Make sure you research the type of grass you have so that you know when it could potentially stop growing.

Below, you can find a table where we’ve summarized the top differences between warm and cool-season grasses.

Air and Soil Temperature

Knowing the type of grass you have is important when thinking about the air and soil temperature as well. Some grasses will stop growing when the air temperature is at 40 degrees Fahrenheit or lower. But, other types will stop their growth if the air temperature is over 90 degrees.

For cool-season grasses, the preferred growing temperate is between 50 and 80 degrees Fahrenheit. They can remain green even if the temperature falls below 50 degrees. But, it will stop its growth if the temperature drops below 32 degrees for an extended amount of time.

Warm-season grasses will thrive between 80 and 95 degrees Fahrenheit. They will start to take a brown or yellow tone if the temperature drops below 50 degrees and stays that way for an extended period.

However, it’s essential that you consider the soil temperature as well. The soil will not instantly adjust to the changing temperature as the air. So, what does this mean? Don’t expect your warm-season grass to stop growing as soon as the air temperature hits 50 degrees. Give it a couple of days until the soil temperature adjusts.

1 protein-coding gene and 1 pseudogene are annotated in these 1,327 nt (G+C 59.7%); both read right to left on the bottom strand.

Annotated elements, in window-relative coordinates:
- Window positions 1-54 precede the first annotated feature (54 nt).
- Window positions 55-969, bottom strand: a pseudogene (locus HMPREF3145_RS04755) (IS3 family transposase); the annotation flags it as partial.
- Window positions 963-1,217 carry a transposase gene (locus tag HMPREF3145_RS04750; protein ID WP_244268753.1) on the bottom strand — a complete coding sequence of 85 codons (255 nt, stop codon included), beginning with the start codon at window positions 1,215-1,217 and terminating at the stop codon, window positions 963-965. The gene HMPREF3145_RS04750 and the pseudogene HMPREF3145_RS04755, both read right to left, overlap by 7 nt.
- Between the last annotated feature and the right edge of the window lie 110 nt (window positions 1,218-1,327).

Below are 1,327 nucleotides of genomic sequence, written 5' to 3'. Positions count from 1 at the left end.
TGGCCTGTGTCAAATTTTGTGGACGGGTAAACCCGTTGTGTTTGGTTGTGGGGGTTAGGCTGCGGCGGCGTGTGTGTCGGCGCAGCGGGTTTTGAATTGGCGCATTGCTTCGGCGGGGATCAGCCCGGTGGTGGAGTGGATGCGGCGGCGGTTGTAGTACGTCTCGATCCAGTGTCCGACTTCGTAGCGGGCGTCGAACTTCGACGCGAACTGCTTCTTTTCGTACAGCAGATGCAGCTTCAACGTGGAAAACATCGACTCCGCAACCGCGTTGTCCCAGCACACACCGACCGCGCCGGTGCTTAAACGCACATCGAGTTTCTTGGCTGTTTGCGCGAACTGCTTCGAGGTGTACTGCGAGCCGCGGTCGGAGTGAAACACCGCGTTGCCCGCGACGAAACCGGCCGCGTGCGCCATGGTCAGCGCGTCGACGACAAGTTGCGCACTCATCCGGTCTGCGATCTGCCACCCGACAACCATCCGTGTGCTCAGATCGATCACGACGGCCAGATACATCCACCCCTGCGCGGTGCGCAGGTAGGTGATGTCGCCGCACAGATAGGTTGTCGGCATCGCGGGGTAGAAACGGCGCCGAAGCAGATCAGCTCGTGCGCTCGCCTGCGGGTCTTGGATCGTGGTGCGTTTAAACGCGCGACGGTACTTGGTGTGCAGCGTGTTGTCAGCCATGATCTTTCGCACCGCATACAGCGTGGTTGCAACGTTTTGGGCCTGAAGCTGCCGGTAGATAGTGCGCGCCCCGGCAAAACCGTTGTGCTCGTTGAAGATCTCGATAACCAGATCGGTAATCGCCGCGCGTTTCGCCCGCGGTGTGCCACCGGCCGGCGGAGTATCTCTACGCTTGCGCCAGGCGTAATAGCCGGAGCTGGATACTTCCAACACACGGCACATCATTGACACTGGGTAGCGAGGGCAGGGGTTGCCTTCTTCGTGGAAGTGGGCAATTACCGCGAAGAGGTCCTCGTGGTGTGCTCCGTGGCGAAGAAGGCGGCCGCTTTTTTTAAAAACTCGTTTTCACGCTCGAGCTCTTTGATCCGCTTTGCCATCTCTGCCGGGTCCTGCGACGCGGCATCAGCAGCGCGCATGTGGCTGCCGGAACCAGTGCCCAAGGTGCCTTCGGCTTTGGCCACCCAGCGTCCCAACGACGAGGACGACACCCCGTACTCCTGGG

This is also true when you’re waiting for your grass to start growing again. Even though you feel warmer air outside, your lawn’s soil could still be cool which is why your grass has not started growing.

Grass Stops Growing While It’s Dormant

Grass stops growing while it's dormant

This leads us to grass dormancy. As we mentioned before, grass is dormant when it doesn’t get everything it needs to grow. But, be sure to not mistake this for dead grass. They may look alike but it will all depend on the type of grass.

If a cool-season grass is experiencing extreme heat and drought, then it will enter a state of dormancy. For that reason, we recommend giving your lawn the amount of water it needs to stay healthy.

Knowing the type of grass you own comes in handy when the grass starts turning yellow or brown. This is because you’ll know if your grass is dead or just in a dormant state when it starts to lose its green color.

Grass Is Adapting

Finally, grass can adapt to new environments. When this happens, it also stops growing. You need to be able to figure out if your grass is adapting to a new environment before you decide it’s dead.

Your grass will revive itself after it is done adapting to its new environment. You just make sure to give it proper lawn care so that it continues to thrive healthily.

Now you know all the facts that answer the question when does grass stop growing! Get to know your lawn so that you know how to take care of it. Make sure to take all of these facts into consideration before doing anything that could damage your lawn.